NASA's veteran Voyager 1 spacecraft has been hit by a "tsunami" from the sun as the mission pushes deeper into interstellar space.
Last year, mission scientists confirmed that the probe, which was launched on Sept. 5 1977 (a few days after sister probe Voyager 2), had officially left the sun's sphere of influence, a region known as the heliosphere. Beyond the heliosphere is interstellar space, the region that separates the stars.
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Although interstellar space is a very different environment to the heliosphere, it isn't quite empty. It contains a very thin mix of interstellar plasma that the 37-year-old Voyager spacecraft can measure and, in doing so, it can still feel the sun's presence from 12 billion miles away.
"Normally, interstellar space is like a quiet lake," said Ed Stone of the California Institute of Technology in Pasadena, Calif., the mission's project scientist since 1972. "But when our sun has a burst, it sends a shock wave outward that reaches Voyager about a year later. The wave causes the plasma surrounding the spacecraft to sing."
As our sun erupts with flares and coronal mass ejections (CMEs), powerful shock waves propagate throughout the heliosphere and past the planets. Eventually, the effects of these violent eruptions catch up to, and overtake, the Voyager 1 probe. In the case of this most recent event, the sun erupted about a year ago and only now is the shock wave being detected.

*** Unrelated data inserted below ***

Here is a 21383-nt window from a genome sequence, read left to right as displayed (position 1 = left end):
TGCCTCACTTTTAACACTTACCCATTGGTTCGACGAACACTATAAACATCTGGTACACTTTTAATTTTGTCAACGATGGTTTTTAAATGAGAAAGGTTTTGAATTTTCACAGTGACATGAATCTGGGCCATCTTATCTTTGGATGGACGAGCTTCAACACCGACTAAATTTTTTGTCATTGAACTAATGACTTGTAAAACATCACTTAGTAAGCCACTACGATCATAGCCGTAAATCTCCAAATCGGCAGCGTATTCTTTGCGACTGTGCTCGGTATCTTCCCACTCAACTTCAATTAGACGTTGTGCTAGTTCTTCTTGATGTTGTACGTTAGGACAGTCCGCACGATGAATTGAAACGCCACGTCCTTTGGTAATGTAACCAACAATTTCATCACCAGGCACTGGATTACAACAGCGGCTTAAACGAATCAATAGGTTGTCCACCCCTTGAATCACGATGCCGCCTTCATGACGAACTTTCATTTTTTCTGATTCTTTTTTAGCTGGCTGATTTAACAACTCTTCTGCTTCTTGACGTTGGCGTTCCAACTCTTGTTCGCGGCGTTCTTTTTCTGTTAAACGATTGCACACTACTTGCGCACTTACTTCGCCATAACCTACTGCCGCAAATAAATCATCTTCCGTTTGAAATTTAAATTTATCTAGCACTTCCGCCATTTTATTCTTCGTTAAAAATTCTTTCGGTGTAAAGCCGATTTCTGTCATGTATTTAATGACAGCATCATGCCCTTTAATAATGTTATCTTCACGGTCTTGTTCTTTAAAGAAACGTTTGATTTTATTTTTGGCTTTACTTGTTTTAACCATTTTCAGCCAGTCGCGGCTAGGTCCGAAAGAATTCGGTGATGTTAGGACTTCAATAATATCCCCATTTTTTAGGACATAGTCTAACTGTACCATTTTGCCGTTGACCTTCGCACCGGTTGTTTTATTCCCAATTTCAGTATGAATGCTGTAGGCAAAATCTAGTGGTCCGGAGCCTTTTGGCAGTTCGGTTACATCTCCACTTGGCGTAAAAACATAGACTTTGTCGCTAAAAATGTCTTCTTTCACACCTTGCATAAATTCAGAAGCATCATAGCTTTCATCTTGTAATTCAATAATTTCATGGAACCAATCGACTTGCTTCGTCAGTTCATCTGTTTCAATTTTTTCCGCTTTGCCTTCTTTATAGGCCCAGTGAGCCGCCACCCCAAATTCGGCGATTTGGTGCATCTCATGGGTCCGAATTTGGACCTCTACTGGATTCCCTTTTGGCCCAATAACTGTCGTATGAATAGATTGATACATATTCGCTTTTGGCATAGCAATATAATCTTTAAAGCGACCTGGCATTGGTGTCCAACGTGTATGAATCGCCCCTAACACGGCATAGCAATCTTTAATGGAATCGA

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The solar "tsunami" has traveled through the heliopause (the outermost boundary of the heliosphere) and washed through the interstellar plasma, causing the electrons in the plasma to "ring." The shock wave also has an impact on high-energy cosmic rays that Voyager can also detect.
"The tsunami wave rings the plasma like a bell," said Stone. "While the plasma wave instrument (on board Voyager 1) lets us measure the frequency of this ringing, the cosmic ray instrument reveals what struck the bell - the shock wave from the sun."
Since Voyager 1 entered interstellar space in 2012, this is the third such wave it recorded. Each event has helped mission scientists characterize the interstellar environment, a region where no man-made spacecraft has ever traveled through before.